Bahrain does not float in oil like Abu Dhabi, or gas like Qatar. But the development model was definitely demented neo-liberal Dubai - oil fueling real estate speculation. Winners: the al-Khalifa family and selected cronies. Losers: first and foremost, Shi'ites. Then there were the aftershocks of the 2008 financial crisis. The government cut subsidies of food and fuel - while the agents and minions of global elites continued to enrich themselves. People were further enraged. To top it off, the US 5th Fleet - a self-described cop on the beat - is berthed in Bahrain.
Link: All About Pearl Roundabout


All about Zoroastrianism (a Google Knol project by RELG 110, at University of South Carolina, Spring 2011)

The 80+ students of RELG110-001 at the University of South Carolina researched Zoroastrianism online and in class. Here is the fruits of their research: All about Zoroastrianism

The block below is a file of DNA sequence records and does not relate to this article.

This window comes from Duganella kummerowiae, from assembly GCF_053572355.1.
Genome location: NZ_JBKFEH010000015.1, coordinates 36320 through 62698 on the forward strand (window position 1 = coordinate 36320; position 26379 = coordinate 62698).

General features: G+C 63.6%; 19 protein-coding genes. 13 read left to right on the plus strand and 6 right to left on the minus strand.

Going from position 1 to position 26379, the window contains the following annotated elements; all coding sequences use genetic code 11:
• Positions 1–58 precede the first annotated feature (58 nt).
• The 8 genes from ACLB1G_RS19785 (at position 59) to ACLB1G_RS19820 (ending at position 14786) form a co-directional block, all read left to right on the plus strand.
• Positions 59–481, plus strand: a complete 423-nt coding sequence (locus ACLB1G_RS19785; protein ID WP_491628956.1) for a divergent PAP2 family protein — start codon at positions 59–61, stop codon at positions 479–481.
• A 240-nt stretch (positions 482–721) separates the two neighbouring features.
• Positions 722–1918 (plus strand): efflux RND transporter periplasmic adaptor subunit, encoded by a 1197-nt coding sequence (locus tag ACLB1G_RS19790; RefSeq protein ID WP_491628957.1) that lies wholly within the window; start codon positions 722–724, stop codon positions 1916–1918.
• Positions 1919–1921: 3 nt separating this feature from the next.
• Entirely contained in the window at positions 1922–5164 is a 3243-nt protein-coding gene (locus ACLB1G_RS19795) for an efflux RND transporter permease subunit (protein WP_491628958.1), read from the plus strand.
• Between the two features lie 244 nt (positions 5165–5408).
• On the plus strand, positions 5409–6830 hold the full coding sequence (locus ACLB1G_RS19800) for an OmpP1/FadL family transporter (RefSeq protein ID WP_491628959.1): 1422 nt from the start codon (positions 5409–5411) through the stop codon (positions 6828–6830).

Evangelicals Turning to Jewish Customs? It's Complicated

Evangelicals Turning To Jewish Customs? It's Complicated, by Theo Hobson (The Guardian [UK], 17 February 2011)

What's going on here? Why are evangelicals so keen on Jewish traditions? It is, of course, complicated. There is no single explanation for the philosemitism that has blossomed in evangelical theology and culture in recent decades. The assumption of the liberal observer is that the key factor is Zionism, political support for Israel. These Christians are Zionists because they believe that Christ's second coming will be heralded by a powerful Jewish state (a theory called premillennial dispensationalism). Maybe some evangelicals do indeed have a rigid belief in this account of eschatology, but I don't see this as the source of evangelical philosemitism; it is more a symptom of it. The key point, surely, is that evangelicals admire aspects of Jewish religion and culture: the emphasis on the family, and community, the clear moral precepts, and the biblical fusion of religion and nationhood. They are drawn to the idea of religion permeating every aspect of cultural life, rather than being an optional event on Sundays.